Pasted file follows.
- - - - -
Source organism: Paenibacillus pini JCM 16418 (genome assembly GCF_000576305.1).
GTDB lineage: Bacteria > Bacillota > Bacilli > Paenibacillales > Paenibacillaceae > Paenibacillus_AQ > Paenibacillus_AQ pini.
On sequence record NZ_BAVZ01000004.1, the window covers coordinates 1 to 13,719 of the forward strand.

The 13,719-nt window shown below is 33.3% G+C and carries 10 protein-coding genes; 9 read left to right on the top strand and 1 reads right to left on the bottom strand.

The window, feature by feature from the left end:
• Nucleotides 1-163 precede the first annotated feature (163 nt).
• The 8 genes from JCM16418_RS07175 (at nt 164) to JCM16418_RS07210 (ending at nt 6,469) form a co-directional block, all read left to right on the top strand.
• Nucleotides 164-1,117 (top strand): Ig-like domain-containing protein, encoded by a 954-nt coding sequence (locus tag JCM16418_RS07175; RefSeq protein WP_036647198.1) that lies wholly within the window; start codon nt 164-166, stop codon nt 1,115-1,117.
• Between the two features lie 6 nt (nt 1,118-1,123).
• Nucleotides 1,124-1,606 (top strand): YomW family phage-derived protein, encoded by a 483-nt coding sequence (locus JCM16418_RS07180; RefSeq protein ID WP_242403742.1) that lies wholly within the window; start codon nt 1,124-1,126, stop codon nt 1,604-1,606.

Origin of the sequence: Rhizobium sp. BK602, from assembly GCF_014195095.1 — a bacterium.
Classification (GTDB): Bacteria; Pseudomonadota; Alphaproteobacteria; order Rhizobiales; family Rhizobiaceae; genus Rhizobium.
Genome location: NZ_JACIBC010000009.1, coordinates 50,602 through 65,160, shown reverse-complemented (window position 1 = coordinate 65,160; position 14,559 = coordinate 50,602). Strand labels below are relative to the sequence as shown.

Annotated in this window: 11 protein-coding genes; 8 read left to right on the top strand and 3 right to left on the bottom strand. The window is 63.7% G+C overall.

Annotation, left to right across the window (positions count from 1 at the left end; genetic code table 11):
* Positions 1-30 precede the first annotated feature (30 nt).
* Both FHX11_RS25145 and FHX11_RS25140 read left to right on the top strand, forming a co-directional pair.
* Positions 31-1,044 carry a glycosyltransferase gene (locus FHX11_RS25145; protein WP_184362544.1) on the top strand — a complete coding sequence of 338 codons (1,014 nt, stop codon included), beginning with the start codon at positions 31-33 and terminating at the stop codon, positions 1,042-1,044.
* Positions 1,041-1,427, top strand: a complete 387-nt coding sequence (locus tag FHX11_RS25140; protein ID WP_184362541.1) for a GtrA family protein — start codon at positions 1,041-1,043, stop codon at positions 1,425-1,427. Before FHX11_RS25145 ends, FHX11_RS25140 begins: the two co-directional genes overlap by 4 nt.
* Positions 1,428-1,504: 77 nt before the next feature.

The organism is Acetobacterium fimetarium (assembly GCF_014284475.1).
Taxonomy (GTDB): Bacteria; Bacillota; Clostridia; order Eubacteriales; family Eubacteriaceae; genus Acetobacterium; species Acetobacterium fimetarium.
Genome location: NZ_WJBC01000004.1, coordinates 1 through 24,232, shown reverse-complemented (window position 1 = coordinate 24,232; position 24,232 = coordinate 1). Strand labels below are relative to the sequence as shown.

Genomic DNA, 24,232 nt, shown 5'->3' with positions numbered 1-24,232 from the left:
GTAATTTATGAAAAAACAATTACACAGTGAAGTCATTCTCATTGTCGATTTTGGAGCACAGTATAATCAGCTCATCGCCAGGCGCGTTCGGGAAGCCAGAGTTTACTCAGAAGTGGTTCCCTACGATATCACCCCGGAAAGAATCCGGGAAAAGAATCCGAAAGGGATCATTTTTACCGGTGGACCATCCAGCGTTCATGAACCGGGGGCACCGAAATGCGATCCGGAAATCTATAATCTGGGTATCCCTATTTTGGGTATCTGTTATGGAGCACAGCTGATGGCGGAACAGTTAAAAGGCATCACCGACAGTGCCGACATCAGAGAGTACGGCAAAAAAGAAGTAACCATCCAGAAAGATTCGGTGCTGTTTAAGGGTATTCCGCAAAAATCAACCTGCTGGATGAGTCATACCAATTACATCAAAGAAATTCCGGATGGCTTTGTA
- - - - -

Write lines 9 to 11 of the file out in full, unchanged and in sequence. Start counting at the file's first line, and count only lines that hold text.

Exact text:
• Between the two features lie 6 nt (nt 1,118-1,123).
• Nucleotides 1,124-1,606 (top strand): YomW family phage-derived protein, encoded by a 483-nt coding sequence (locus JCM16418_RS07180; RefSeq protein ID WP_242403742.1) that lies wholly within the window; start codon nt 1,124-1,126, stop codon nt 1,604-1,606.

Origin of the sequence: Rhizobium sp. BK602, from assembly GCF_014195095.1 — a bacterium.